Under The Sun is quite similar in this theme, the fusion of new age musically and lyrically that abound in Anderson's solo career. It is pleasant, but doesn't hold together as well as much of the rest of the album. It is almost as if he is trying to pack in a little bit too much in the time available. Having said that, his voice is wonderful when set against the orchestra at full cry.

So, to those "hits". I hope that I have described this album as being far more than the sum of these. Having said that, these tracks are a joy.

State of Independence is, if anything, far better than the original track from Friends of Mr Cairo, the orchestra giving it a far more bold and expansive feel. Anderson sings quite marvellously.

Hearts is, perhaps, the biggest surprise. This track was a clear highlight of 90125, the first Yes album made with Trevor Rabin and the returning Tony Kaye. The original was considered as the most "proggy" on that fine album, but, if anything, this version brings it out even better. Smooth where the original could be slightly shrill, everything about it has been taken down a notch or two in its arrangement and performance, and doesn't suffer in the slightest - in fact, the chorus where The "Opio Singers" (Opio being the Foundation formed by Anderson) join him enhances and progresses the original. It is the most vocal of the tracks on the album, and the orchestra are deliberately understated. The track, therefore, becomes what Anderson possibly originally wanted - a vehicle for vocal harmony with subtle backing.

Candle Song is more like the original Jon & Vangelis composition. Quite lovely without being essential, it simply replaces Vangelis' keys with orchestra. Anderson, though, rarely has sounded better.

The best, though, is absolutely saved for last. Change We Must appeared on a reissued version of Page Of Life in the USA some three years after this album. Vangelis was not, it is rumoured, best happy. This, therefore, is the first studio version of this track, and I regard it as being classic, essential Anderson.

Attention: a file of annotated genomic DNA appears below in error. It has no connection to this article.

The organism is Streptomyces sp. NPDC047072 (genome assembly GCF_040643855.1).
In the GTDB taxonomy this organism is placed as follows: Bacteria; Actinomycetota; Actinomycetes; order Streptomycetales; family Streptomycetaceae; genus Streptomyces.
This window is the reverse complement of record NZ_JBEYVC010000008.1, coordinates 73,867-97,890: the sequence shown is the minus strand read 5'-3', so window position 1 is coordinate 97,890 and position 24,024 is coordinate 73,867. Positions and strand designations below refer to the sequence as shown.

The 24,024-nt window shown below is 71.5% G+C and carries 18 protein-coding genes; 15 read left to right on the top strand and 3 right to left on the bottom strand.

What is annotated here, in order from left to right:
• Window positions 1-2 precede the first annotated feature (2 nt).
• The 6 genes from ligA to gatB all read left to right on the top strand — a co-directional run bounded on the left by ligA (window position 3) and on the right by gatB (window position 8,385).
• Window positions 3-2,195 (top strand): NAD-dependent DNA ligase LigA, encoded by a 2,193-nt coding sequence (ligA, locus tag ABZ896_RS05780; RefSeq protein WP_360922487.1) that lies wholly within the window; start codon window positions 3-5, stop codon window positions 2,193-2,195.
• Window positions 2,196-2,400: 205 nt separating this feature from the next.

He has been accused many times, with good reason as well, of smothering his "hippy" world view in impenetrable lyrics, incomprehensible to all barring his immediate family and those on chemical assistance. Here, though, all is clear. His love of life, the planet, and a massively optimistic world view that we are capable of changing for the better is brought to life clearly and sharply. It is all, by the way, based upon the writings of Nana Veary, the "Devine Mother" you will have seen Anderson dedicate himself to on many latter Yes albums.

The lyrics, vocals, orchestration are simply incredible. Anderson takes himself to a plane that most vocalists simply dream of, another dimension. The listener is simply swept away by the beauty of it all. This, to me, is, alongside the wondrous Turn Of The Century, the greatest track that Anderson has been responsible for, it is that good, and I will never tire of listening to it.

This is not a masterpiece, although, in its own little way, it comes very close to it. What it is is the sound of a vocalist, songwriter, producer, and arranger at the very top of his game. If you own no other Anderson solo record, then I would recommend this one, and I include the masterpiece Olias amongst this.

Four stars. A pleasure from start to finish, and one that is highly recommended to all who can see and hear beyond a mere wall of noise in their music.

lazland | 4/5 |